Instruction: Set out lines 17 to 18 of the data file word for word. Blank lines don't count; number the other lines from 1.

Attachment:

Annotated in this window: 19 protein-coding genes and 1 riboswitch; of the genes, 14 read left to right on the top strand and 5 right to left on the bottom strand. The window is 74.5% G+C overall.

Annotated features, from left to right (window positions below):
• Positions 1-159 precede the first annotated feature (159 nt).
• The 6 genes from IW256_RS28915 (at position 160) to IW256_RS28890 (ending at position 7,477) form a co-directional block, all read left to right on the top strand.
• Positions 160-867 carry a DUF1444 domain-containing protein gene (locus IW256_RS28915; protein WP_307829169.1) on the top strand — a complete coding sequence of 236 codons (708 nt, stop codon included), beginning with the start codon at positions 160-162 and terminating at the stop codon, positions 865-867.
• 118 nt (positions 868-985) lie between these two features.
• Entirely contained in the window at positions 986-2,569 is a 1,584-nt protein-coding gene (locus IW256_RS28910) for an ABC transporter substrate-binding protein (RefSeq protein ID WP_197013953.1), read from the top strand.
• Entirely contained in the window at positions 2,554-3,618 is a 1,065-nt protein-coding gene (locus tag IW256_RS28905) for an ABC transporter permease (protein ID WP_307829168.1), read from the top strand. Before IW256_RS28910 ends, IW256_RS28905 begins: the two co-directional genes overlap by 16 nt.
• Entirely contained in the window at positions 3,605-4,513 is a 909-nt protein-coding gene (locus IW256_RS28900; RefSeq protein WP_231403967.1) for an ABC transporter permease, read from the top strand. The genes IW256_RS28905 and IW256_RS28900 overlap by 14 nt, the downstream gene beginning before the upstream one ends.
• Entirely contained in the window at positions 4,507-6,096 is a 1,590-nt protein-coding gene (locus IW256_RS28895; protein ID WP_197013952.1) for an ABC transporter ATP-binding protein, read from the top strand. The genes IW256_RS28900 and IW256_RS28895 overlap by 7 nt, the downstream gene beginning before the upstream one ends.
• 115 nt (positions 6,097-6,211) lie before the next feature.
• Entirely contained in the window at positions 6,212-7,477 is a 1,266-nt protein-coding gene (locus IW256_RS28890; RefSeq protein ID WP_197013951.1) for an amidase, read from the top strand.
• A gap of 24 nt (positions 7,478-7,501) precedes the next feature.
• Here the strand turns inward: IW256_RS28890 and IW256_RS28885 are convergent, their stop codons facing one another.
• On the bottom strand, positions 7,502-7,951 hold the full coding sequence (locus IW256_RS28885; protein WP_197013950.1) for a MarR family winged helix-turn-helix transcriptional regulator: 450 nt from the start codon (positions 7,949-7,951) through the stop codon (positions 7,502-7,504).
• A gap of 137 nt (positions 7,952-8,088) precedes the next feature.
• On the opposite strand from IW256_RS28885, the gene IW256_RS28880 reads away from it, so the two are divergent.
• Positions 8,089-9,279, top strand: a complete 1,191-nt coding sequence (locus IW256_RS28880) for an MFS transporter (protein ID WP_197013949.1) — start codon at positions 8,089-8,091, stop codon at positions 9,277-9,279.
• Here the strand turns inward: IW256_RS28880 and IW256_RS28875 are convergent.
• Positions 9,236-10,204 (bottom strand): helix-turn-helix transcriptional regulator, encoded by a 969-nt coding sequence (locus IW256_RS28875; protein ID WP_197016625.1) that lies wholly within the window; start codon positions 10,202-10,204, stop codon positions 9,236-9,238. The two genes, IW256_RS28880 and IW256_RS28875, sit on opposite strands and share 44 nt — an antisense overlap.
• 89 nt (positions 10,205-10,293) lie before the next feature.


• On the opposite strand from IW256_RS28885, the gene IW256_RS28880 reads away from it, so the two are divergent.
• Positions 8,089-9,279, top strand: a complete 1,191-nt coding sequence (locus IW256_RS28880) for an MFS transporter (protein ID WP_197013949.1) — start codon at positions 8,089-8,091, stop codon at positions 9,277-9,279.